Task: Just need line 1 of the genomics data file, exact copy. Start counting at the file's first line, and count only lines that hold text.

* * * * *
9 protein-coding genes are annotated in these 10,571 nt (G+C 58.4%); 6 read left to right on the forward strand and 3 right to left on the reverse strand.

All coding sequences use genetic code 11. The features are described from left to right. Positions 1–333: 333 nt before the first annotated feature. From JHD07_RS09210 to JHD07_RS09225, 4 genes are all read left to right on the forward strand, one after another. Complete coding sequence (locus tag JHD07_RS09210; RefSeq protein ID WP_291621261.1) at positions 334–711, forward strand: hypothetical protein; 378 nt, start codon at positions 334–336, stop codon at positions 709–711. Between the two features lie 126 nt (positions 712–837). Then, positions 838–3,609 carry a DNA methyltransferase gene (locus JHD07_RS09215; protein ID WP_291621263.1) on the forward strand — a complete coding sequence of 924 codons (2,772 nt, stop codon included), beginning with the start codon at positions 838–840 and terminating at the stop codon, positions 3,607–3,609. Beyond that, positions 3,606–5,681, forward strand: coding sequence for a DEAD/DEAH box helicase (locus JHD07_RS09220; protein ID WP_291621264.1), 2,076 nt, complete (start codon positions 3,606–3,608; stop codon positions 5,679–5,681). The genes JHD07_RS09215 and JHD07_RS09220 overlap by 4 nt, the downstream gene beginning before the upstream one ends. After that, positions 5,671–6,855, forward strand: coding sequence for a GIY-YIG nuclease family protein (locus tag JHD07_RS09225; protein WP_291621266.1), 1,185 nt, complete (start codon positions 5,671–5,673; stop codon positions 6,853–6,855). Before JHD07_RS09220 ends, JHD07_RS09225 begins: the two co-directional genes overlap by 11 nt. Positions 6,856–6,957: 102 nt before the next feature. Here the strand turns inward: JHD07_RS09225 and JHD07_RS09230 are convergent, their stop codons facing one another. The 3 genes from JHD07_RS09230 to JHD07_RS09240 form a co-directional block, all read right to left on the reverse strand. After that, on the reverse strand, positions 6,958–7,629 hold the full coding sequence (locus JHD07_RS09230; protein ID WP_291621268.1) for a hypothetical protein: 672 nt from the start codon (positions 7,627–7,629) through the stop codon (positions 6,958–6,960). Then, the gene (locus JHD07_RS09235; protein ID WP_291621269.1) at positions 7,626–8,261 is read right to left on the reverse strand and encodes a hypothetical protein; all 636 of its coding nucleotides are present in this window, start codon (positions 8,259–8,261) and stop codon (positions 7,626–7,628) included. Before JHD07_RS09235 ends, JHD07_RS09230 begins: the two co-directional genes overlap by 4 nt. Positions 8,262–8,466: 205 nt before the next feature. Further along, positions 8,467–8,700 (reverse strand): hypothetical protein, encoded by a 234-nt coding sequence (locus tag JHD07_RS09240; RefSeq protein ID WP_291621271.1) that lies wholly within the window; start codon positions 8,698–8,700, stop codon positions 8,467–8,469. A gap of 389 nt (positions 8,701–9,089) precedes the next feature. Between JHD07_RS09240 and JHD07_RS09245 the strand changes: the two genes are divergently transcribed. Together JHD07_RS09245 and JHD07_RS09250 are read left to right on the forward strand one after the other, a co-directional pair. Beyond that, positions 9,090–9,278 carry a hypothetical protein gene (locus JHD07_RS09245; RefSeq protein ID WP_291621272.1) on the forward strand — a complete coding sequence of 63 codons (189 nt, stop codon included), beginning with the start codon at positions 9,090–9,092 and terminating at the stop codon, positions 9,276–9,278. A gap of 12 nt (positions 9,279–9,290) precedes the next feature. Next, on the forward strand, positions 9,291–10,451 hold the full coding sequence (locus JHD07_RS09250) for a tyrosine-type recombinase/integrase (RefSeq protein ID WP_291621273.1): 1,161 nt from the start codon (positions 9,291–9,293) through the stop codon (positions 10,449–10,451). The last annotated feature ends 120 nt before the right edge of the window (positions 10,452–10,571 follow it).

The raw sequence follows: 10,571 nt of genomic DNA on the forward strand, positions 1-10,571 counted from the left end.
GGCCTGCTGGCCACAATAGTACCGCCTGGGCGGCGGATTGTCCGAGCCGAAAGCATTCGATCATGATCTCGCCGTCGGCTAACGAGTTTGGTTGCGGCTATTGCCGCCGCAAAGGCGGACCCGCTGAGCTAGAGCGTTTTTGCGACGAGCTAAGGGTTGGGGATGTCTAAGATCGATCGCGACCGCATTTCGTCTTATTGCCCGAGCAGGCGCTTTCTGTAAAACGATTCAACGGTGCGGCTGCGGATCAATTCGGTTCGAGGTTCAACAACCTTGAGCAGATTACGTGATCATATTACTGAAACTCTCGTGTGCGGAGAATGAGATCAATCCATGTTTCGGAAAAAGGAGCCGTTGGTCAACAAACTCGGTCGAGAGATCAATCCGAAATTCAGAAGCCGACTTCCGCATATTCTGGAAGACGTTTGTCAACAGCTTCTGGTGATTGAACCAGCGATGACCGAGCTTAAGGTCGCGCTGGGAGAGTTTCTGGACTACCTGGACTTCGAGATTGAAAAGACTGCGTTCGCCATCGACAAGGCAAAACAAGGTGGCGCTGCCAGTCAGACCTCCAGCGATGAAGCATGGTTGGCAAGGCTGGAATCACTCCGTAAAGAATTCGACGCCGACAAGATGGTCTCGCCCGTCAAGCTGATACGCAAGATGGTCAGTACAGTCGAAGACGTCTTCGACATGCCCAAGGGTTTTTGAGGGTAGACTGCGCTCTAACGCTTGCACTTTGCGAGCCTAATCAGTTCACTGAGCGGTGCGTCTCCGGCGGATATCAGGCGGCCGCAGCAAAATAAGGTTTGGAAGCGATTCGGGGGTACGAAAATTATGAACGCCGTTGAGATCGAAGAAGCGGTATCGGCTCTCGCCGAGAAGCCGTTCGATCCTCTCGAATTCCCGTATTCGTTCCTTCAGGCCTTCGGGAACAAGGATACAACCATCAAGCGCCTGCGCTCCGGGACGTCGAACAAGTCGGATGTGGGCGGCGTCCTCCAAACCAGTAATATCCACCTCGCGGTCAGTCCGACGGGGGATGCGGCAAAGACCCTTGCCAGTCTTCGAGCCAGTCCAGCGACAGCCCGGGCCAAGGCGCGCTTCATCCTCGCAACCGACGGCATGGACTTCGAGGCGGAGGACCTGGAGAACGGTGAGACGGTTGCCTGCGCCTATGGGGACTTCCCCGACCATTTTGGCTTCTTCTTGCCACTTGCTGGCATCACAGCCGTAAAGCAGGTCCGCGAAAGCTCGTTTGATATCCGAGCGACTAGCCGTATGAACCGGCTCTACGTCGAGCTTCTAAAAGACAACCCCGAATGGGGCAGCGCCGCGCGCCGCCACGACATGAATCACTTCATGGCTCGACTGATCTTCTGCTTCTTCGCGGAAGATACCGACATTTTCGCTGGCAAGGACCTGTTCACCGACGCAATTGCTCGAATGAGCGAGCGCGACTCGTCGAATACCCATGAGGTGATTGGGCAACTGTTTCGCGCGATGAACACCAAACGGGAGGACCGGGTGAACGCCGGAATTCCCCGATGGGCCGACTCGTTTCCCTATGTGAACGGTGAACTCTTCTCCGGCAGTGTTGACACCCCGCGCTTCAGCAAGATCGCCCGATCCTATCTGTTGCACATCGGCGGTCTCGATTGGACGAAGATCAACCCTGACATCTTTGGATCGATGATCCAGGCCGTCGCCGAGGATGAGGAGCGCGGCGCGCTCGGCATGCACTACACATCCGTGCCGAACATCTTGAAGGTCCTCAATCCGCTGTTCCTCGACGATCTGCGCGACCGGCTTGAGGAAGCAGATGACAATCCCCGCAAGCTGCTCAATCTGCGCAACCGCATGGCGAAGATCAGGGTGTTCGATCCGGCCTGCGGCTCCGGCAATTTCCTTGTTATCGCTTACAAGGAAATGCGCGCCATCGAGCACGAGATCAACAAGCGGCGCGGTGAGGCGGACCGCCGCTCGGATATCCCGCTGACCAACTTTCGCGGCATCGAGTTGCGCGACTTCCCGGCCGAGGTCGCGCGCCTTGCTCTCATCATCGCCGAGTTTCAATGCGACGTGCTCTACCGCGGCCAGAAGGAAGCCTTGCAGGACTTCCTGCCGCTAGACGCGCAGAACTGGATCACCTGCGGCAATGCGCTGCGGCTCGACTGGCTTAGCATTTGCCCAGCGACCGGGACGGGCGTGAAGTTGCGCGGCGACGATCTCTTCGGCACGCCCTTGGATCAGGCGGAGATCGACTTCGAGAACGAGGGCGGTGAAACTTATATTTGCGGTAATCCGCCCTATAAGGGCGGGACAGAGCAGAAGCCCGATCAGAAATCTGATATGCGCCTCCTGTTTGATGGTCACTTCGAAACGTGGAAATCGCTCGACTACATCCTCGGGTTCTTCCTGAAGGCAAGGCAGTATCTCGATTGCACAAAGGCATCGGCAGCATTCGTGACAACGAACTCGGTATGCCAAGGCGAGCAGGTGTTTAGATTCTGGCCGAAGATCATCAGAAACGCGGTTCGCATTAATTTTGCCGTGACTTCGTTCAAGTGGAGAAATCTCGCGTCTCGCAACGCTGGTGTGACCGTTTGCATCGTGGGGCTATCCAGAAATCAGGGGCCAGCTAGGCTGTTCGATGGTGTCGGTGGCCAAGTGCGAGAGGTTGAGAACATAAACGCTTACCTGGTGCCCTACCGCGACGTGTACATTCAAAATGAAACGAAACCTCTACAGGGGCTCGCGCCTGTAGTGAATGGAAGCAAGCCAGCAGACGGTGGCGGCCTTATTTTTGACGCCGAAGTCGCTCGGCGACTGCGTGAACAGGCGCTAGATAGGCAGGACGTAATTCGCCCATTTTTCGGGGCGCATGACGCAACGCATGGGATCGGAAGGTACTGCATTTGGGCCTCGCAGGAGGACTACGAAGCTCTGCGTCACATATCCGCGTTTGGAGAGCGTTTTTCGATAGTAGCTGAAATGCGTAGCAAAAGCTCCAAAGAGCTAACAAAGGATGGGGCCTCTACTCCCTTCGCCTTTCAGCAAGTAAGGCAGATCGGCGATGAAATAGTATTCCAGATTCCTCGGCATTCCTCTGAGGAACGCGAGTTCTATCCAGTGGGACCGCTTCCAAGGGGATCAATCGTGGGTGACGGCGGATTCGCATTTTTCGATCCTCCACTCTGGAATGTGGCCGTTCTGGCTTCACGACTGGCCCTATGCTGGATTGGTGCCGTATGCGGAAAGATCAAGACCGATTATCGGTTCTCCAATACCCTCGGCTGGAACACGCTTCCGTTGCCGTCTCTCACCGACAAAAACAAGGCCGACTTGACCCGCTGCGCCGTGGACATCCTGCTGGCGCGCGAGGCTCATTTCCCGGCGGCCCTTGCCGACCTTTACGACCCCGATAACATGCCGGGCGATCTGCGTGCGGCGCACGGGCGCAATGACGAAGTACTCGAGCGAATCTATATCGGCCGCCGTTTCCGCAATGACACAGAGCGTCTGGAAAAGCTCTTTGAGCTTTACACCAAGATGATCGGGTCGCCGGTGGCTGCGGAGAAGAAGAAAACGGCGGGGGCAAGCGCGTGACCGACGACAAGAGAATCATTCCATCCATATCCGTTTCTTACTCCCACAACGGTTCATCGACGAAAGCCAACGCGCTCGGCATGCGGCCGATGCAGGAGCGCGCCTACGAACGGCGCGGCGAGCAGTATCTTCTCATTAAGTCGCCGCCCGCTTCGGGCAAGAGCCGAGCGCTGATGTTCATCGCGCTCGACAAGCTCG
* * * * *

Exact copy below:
9 protein-coding genes are annotated in these 10,571 nt (G+C 58.4%); 6 read left to right on the forward strand and 3 right to left on the reverse strand.